PROOF OF ELEMENTS 4

  1. Efficiencies Defense

    A safe harbor for price competition that benefits consumers

    1. Defensive:

      • Meet lower price of rival

      • Unilateral best response (pricing not below short run cost - account for differences in quality of products)

      • Minimize losses from unexpected market developments

    2. Market Expanding:

      • Promotional pricing
      • Learning-by-doing
      • Network externalities


Slide 13

EFFICIENCIES DEFENSE 2

Conditions for market expanding justification:

  • Plausible efficiencies gain
  • No less restrictive alternative
  • Efficiency-enhancing recoupment
  • Balancing test when both anticompetitive effects and efficiencies are present


Slide 14

ILLUSTRATIVE EXAMPLE:
Proof of Financial Market Predation

  • Economic Theory

    • A predatory strategy becomes viable because of capital market imperfections due to agency capital market imperfections due to agency problems in lending

    • A predator may slash price to drain prey of sufficient funds to meet loan commitments, sufficient funds to meet loan commitments, thereby forcing default


Slide 15

Proof of Financial Market Predation 4

Proof would require showing of five essential preconditions:

  1. The prey is dependent on outside funding

  2. The prey's outside funding depends on its cash flow

  3. Predation will reduce the prey's cash flow sufficient to threaten its continued viability

  4. The predator knows of the prey's dependence on outside funding or can be assumed to know, based on easily accessible facts or rational conjecture

  5. The predator can finance predation internally or has substantially better access to external credit than the prey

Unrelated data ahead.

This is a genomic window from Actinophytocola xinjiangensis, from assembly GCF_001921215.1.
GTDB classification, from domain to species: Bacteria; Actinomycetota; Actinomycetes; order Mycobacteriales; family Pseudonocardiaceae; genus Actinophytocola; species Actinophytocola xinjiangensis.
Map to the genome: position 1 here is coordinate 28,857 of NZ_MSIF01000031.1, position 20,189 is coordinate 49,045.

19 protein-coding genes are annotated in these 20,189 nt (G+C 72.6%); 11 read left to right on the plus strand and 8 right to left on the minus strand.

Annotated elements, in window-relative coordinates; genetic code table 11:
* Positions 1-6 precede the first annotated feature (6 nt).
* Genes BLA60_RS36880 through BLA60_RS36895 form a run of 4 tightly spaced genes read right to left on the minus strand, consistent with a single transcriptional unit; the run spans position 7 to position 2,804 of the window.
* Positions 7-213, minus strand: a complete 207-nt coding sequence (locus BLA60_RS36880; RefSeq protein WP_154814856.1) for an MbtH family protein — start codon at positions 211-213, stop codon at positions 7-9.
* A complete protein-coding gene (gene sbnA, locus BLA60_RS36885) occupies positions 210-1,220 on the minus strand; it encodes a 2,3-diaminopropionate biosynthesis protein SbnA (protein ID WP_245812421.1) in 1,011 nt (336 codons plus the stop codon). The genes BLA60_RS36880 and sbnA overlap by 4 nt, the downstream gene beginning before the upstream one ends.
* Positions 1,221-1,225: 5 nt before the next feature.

Slide 16

Example: Entry into cable TV market in Sacramento, California

  • Entrant began with outside financing amounting to $6 million, which enabled it to cover a compact area (the Arden district) serving 5000 homes in Sacramento

  • First step in a larger plan to build out gradually to challenge the incumbent over a 400,000 home market

  • Incumbent responded with drastic price cutting (and other predatory tactics)

  • Entrant exited after only eight months


Slide 17

Proof of Scheme of Predation

  1. Dependence on outside funding:
    • The prey obtained the funds through a loan, personally guaranteed by its owners
    • Entrant's owners unwilling to commit capital beyond their initial loan guarantee to a risky investment in a business they did not know

  2. Outside funding depends on cash flow:
    • Incumbent targeted its price reductions on entrant's customers and potential customers - reducing cash flow
    • When entrant failed to produce a positive cash flow, banks lost interest in further financing


Slide 18

Proof of Scheme of Predation 2

  1. Predation will reduce cash flow and threaten viability:
    • Incumbent's actions limited entrant's initial customer base to 170 homes, far below the market size needed for survival

  2. Predator knows of the prey's dependence on outside funding:
    • Incumbent knew that entrant would need huge
    • amounts of capital to reach viable scale

    • Memorandum from incumbent's files speaks of sending
    • a message to entrant's bankers


Slide 19

Proof of Scheme of Predation 3

  1. The predator has better access to credit than prey

    • Predatory expenditure of only $1 million by a profitable monopoly serving a market of 400,000 homes, would appear well within its internal funding capability


Slide 20

Conclusion: Potential Concerns

  • Posner (2001; second edition): Availability of evidence of intent

    • "a function of luck and of defendant's legal sophistication"?

  • This concern is reduced if plaintiff is also required to prove that:

    • Defendant has market power

    • Market conditions and other objective evidence is such that predatory scheme is a plausible rational strategy

  • Cost test can also be gamed